HomeLocal NewsGovt losing millions in Kariba

Govt losing millions in Kariba

GOVERNMENT is losing US$120 000 per day and has so far lost about US$16 million since December last year as Mines minister Walter Chidhakwa drags his feet over whether to grant a special dispensation to recover gold from sand to a local company working with Chinese firm Sino Hydro on the US$533 milion Kariba South Power Extension Project. A local company last year discovered gold deposits on the sand being used to make concrete to fortify the Kariba Dam wall and has been asking for permission from government to separate gold from the sand.

By Hazel Ndebele

Despite pleas for permission to rescue the gold being literally thrown away, Chidhakwa has not responded to a January 4 request by Townsend Enterprises, a private company last year subcontracted by the Zimbabwe Power Company (ZPC) to supply sand to Chinese firm Sino Hydro from a concession on the Gache River owned by Chapungu Safaris.

Government sources said this week that in the course of rehabilitating the structurally weak dam wall, Sino Hydro discovered significant quantities of gold in the sand from Gache River and promptly informed Townsend which then wrote to the Ministry of Mines seeking permission to separate gold from the sand.

Government in 2014 banned alluvial mining in river beds, banks, wetlands and any land within 200 metres of naturally defined banks. This was done through a Statutory Instrument 92 of 2014, Environmental Management (Control of Alluvial Mining) regulations.

The wasteful loss of gold, according to sources, is conservatively estimated at three kilogrammes per day. The international price of gold is currently pegged at US$40 000 per kilogramme.

“Since December 2015 about 400 kilogrammes have been lost to the wall which is equivalent to almost US$16 million,” a source said.

“It is further reckoned that, since the government was first notified of the fortuitous finding in January 2016, at least 320kgs or an estimated US$13 million has been lost to the wall.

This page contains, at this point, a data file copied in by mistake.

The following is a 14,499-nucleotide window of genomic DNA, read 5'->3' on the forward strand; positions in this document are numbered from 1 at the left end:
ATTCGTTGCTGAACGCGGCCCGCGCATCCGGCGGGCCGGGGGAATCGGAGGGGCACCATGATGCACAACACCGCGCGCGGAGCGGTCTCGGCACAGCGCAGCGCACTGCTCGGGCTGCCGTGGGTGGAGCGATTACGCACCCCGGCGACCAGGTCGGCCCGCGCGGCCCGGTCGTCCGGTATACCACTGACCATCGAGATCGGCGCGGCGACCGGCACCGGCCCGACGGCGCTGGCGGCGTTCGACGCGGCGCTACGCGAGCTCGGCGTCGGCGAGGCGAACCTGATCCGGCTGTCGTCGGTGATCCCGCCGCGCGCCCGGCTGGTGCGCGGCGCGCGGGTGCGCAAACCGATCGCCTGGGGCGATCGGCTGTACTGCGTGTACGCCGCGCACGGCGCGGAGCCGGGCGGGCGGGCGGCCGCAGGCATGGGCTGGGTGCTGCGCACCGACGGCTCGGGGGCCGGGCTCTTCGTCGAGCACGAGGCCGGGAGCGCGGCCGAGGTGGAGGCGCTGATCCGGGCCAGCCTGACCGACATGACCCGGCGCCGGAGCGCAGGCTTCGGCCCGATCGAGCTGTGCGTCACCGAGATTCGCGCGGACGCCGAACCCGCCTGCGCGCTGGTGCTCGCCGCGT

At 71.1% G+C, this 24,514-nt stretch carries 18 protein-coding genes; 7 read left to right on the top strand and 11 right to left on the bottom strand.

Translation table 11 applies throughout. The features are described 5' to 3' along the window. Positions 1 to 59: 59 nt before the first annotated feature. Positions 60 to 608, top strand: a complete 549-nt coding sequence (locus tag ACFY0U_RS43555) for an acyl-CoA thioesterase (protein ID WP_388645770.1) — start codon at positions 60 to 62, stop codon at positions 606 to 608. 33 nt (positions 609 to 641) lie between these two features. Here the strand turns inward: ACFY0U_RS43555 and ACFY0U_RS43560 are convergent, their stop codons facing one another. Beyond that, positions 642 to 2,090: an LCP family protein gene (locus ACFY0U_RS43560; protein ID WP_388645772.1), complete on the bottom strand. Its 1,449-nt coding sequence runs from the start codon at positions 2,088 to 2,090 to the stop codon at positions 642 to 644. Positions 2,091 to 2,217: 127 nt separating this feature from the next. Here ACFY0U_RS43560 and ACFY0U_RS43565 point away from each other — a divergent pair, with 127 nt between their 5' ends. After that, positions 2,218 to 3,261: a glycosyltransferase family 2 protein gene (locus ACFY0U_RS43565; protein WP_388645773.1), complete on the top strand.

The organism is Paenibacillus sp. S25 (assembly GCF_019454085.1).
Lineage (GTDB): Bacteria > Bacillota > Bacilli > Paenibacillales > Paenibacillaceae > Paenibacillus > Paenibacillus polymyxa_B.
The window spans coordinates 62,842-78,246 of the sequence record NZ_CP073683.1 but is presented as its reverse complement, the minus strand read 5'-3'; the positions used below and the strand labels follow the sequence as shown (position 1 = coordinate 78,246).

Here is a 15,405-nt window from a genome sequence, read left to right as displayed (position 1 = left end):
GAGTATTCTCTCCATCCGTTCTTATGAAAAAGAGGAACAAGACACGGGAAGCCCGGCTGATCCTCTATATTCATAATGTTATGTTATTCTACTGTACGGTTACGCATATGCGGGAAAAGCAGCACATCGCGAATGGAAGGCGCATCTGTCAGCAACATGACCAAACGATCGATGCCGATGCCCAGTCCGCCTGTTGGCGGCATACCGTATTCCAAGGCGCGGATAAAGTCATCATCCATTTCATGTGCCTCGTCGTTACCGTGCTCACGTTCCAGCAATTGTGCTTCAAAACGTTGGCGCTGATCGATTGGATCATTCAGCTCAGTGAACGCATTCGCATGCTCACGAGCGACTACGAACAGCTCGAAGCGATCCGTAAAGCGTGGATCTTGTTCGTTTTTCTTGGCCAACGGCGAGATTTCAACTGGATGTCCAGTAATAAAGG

“Surely, at a time when our economy is reeling from a liquidity and cash crisis, it would only be sensible for government to allow for more gold to be produced by as many players as possible.”

Government sources told the Zimbabwe Independent that Townsend initially approached Reserve Bank of Zimbabwe governor John Mangudya in December 2015 after the discovery of gold. However, the governor advised the company to deal with the Mines ministry.

The central bank is the sole buyer of gold in the country through Fidelity Printers.

Instead of responding to Townsend, sources said on February 19 2016 the Mines Ministry sent a technical team to take samples. Laboratory tests showed there were between two and seven grammes of gold per tonne of sand. Platinum was also discovered there.

The ministry also sent another team to the site in February from Zimbabwe Consolidated Diamond Company (ZCDC) to take more samples.

The ZCDC team led by Sebastian Mabenge, a metallurgist, went in and out of the area several times before moving in with equipment.

“There has been no authorisation to recover the gold and therefore sand containing gold is still being delivered to Sino Hydro at their dam wall site where, as concrete, it is subsequently used to fortify the Kariba Dam wall,” the source said.

Despite his failure to respond to Townsend, Chidhakwa this week said government will soon begin full scale mining in Gache Gache through the ZCDC, the consolidated diamond mining company struggling to mine in Marange.

Last month Chidhakwa told journalists that the ministry had “accidentally” discovered new gold and platinum deposits — which is factually untrue — and had swiftly moved in to ring fence the area.

Chidhakwa could not be reached for comment.

Deputy Mines Minister Fred Moyo said he was unaware that Townsend had not yet received a response from his ministry.

“If we have not yet responded it is unprofessional, let me check on the matter with the office,” he said.
Townsend director Chris Hokonya said: “Yes I can confirm that we wrote to the Ministry of Mines, but I would advise you to get the details from the ministry.”

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